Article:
Indians GM Chris Antonetti gets vote of confidence after firing Manny Acta

8 Comments

Last month Indians general manager Chris Antonetti told reporters that Manny Acta would be back as manager next season. And then yesterday Antonetti fired Acta.

That alone makes it pretty tough to place much weight in anything the Indians say about hiring and firing at this point, but yesterday Antonetti got a vote of confidence from upper management. Presumably it means more than the vote of confidence Acta got from Antonetti.

Here’s what team president Mark Shapiro–who was the GM before moving upstairs in 2010–said about going forward with Antonetti:

We obviously look at a broad range of criteria when we’re evaluating everybody. Chris is dealing with a set of challenges, which I understand, some of which are the creation of the organization that he and I ran together, and some of which are the result of other decisions.

But I feel he’s controlled the bulk of what he can control well. [Indians CEO Paul Dolan] and I still endorse strongly his vision for how we can be competitive and, ultimately, a championship team. We feel that he’s uniquely qualified and more capable than any other person in leading us to that outcome.

As far as votes of confidence go that’s a good one, I guess, and it’s worth noting that Shapiro was still technically the GM when the Indians hired Acta to a three-year contract following the 2009 season. Shapiro may also feel responsible that some of his final moves as GM didn’t set up Antonetti for immediate success, but whatever the case it seems pretty clear that 2013 will be a make-or-break year for Antonetti in Cleveland.

Mike Trout says Harper and Machado’s free agency experience sent up “red flags”

Getty Images
Leave a comment

Mike Trout signed a record-setting contract extension last week, agreeing to ten more years tacked on to his existing deal at $35.45 million a year. It’s certainly nothing to sneeze at and, I’m quite sure, Trout will not lose any sleep over financial matters for the rest of his days.

One wonders, though, what he might’ve commanded had he hit free agency. If he had been bid on by more than one team. Sure, there is some upward limit to how much even a guy of Trout’s caliber might get, but you have to assume that if a couple more teams were able to get in on that action that that $35.45 million a year could’ve been topped.

Did he give any thoughts to testing the market? Maybe not serious ones, but he certainly observed the market this past winter and didn’t much care for what he saw. He said this to Fabiran Ardaya of The Athletic last night:

“I kind of saw what Bryce and Manny went through and it drew a red flag for me. I talked to Manny and Bryce. It was a tough couple months in the offseason. They put it perspective in my mind.”

He added, “I obviously want to be an Angel for life. That was a big key,” so it’s not like this was purely some matter of Trout being scared off the market. But it’s also the case that the market has become fraught for even the best players in the game and has influenced their decision making to a considerable degree. Part of Mike Trout’s decision to sign that deal was how unwelcoming the free agent market looked like it’d be even for him.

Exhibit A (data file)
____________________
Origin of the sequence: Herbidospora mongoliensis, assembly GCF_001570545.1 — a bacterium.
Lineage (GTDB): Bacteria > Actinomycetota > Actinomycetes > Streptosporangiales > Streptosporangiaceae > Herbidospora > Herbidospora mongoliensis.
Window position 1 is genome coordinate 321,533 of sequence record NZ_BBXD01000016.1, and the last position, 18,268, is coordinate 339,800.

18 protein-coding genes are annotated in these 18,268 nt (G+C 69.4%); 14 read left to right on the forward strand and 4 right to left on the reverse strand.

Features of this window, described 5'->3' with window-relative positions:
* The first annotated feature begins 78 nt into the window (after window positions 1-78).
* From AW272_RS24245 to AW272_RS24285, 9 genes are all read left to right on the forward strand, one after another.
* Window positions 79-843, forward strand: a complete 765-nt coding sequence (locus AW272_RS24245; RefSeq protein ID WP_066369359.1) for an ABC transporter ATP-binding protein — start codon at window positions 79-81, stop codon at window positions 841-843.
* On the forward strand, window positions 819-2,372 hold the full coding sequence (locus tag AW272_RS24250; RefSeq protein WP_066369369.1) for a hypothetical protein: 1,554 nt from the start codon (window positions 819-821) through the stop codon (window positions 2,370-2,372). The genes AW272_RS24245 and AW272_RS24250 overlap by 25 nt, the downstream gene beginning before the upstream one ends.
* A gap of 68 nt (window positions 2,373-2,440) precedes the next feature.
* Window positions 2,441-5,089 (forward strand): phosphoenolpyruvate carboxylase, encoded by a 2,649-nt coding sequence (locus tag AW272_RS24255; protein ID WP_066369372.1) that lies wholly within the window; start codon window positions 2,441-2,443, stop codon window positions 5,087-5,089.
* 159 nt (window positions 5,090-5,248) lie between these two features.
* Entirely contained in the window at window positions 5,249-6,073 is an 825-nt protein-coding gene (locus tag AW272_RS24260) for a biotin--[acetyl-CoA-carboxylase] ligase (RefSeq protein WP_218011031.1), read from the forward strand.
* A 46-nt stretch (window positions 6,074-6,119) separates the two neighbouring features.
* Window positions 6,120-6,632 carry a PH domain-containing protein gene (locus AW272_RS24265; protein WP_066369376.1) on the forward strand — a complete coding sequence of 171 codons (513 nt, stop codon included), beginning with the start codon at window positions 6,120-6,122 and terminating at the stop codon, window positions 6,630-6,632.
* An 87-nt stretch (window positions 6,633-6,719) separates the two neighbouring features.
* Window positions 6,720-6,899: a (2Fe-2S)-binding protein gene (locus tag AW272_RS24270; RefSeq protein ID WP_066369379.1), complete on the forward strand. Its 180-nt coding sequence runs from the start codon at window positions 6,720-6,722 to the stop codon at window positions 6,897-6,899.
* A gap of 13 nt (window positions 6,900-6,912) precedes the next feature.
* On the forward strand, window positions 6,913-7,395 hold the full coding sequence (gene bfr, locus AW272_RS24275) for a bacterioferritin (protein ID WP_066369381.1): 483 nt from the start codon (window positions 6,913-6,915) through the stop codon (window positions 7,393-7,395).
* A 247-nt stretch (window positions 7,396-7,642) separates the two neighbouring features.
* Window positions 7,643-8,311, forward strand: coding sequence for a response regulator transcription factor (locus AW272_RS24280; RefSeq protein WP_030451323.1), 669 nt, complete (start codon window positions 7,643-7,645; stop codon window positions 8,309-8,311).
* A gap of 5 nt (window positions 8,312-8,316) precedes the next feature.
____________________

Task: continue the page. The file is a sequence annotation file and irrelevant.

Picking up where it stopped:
And it’s not just Trout. To see how unpalatable free agency has become one need merely look at the bevy of contract extensions agreed to over the past week or two. Each one of those, however lucrative they may be, represent a player foregoing the open market in favor of negotiating with a single bidder with greater leverage as a result. While some of those choices, like Trout’s, do not cost the players much more than, perhaps, some rounding error on his ultimate contract, others, like pre-arbitration players, are likely foregoing tens of millions of dollars in order to make a deal now instead of a few years later. And, of course, each team that signs a player to an extension is less likely to be active in an upcoming free agency period, reducing the number of bidders and thus applying downward pressure on salaries for those players who do hit the open market.

For the first century or so of baseball history the Reserve Clause ruled baseball economics. Under that system, a team which possessed the rights to a player could not be deprived of that player’s services if it did not want to be. When it came time to decide what to pay a player only one team could bid, giving it all the leverage. Then free agency came. Owners fought like hell against its implementation. They lost that battle and then attempted to roll it back as much as they could, even employing illegal tactics at times in an effort to do so, but they didn’t have much luck.

In the past two or three years, however, they have done what decades of efforts could not do: they have effectively taken away a full and open free market for players and have returned the game to a state in which the team which holds a players’ rights is, effectively, the only bidder for his services and has the power to retain him on favorable terms.

It’s not the restoration of the old reserve clause, exactly, but when the best player in baseball since Willie Mays is wary of the open market, you have to admit that it’s far, far closer to it than anyone thought the owners would ever get.